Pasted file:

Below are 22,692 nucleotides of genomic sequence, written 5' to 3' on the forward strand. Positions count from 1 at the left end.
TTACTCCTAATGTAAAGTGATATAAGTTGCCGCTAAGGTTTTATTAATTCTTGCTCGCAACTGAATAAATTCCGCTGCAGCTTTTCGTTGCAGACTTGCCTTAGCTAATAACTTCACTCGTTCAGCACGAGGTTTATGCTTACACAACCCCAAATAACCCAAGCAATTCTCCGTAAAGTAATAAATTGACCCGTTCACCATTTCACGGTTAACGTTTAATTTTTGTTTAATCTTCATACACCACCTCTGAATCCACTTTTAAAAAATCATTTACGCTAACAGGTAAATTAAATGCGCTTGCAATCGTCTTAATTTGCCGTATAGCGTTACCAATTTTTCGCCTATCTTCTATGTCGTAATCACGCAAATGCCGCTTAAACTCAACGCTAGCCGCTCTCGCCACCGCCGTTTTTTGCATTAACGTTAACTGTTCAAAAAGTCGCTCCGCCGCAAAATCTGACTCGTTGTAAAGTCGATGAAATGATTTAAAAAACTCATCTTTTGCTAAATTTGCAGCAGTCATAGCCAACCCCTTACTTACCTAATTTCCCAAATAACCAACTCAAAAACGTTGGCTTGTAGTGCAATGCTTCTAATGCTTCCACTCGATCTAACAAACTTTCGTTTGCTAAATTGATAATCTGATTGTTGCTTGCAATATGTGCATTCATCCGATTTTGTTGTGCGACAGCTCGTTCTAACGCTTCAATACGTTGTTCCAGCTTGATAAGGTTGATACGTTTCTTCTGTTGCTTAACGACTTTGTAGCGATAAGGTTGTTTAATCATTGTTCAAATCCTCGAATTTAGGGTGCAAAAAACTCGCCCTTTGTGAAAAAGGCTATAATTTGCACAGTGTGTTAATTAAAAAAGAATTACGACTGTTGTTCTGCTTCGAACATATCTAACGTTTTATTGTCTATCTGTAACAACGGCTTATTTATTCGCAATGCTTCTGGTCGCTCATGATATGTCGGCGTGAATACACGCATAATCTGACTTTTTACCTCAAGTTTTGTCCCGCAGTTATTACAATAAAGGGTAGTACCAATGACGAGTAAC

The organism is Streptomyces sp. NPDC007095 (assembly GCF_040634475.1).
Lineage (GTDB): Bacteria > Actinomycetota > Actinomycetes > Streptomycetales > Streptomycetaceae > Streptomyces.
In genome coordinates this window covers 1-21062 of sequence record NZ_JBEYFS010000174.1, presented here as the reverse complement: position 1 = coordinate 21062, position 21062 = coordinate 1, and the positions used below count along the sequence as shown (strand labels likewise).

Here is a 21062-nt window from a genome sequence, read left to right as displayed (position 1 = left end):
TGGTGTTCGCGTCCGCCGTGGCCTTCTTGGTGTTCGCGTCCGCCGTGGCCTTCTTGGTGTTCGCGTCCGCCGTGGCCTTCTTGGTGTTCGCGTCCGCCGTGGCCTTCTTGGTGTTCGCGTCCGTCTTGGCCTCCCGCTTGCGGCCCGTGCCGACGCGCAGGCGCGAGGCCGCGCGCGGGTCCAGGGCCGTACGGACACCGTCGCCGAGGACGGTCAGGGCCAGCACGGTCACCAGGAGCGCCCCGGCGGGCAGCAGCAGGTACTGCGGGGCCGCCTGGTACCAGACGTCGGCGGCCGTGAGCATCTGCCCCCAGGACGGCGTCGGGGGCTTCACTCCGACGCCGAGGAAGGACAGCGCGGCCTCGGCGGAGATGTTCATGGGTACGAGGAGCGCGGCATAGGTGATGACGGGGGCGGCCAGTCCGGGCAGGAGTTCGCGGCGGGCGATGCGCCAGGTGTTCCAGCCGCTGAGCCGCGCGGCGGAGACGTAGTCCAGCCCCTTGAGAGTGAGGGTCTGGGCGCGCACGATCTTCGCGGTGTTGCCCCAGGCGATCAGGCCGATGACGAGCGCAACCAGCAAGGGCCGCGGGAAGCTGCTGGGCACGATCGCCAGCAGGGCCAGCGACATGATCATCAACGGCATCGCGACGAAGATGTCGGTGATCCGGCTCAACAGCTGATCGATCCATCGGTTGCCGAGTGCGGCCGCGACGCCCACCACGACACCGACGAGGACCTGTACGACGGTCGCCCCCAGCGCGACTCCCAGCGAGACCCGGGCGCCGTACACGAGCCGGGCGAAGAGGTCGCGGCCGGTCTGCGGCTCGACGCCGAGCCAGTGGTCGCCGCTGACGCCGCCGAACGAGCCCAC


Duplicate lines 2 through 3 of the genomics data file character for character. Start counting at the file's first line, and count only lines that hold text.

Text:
TTACTCCTAATGTAAAGTGATATAAGTTGCCGCTAAGGTTTTATTAATTCTTGCTCGCAACTGAATAAATTCCGCTGCAGCTTTTCGTTGCAGACTTGCCTTAGCTAATAACTTCACTCGTTCAGCACGAGGTTTATGCTTACACAACCCCAAATAACCCAAGCAATTCTCCGTAAAGTAATAAATTGACCCGTTCACCATTTCACGGTTAACGTTTAATTTTTGTTTAATCTTCATACACCACCTCTGAATCCACTTTTAAAAAATCATTTACGCTAACAGGTAAATTAAATGCGCTTGCAATCGTCTTAATTTGCCGTATAGCGTTACCAATTTTTCGCCTATCTTCTATGTCGTAATCACGCAAATGCCGCTTAAACTCAACGCTAGCCGCTCTCGCCACCGCCGTTTTTTGCATTAACGTTAACTGTTCAAAAAGTCGCTCCGCCGCAAAATCTGACTCGTTGTAAAGTCGATGAAATGATTTAAAAAACTCATCTTTTGCTAAATTTGCAGCAGTCATAGCCAACCCCTTACTTACCTAATTTCCCAAATAACCAACTCAAAAACGTTGGCTTGTAGTGCAATGCTTCTAATGCTTCCACTCGATCTAACAAACTTTCGTTTGCTAAATTGATAATCTGATTGTTGCTTGCAATATGTGCATTCATCCGATTTTGTTGTGCGACAGCTCGTTCTAACGCTTCAATACGTTGTTCCAGCTTGATAAGGTTGATACGTTTCTTCTGTTGCTTAACGACTTTGTAGCGATAAGGTTGTTTAATCATTGTTCAAATCCTCGAATTTAGGGTGCAAAAAACTCGCCCTTTGTGAAAAAGGCTATAATTTGCACAGTGTGTTAATTAAAAAAGAATTACGACTGTTGTTCTGCTTCGAACATATCTAACGTTTTATTGTCTATCTGTAACAACGGCTTATTTATTCGCAATGCTTCTGGTCGCTCATGATATGTCGGCGTGAATACACGCATAATCTGACTTTTTACCTCAAGTTTTGTCCCGCAGTTATTACAATAAAGGGTAGTACCAATGACGAGTAAC

The organism is Streptomyces sp. NPDC007095 (assembly GCF_040634475.1).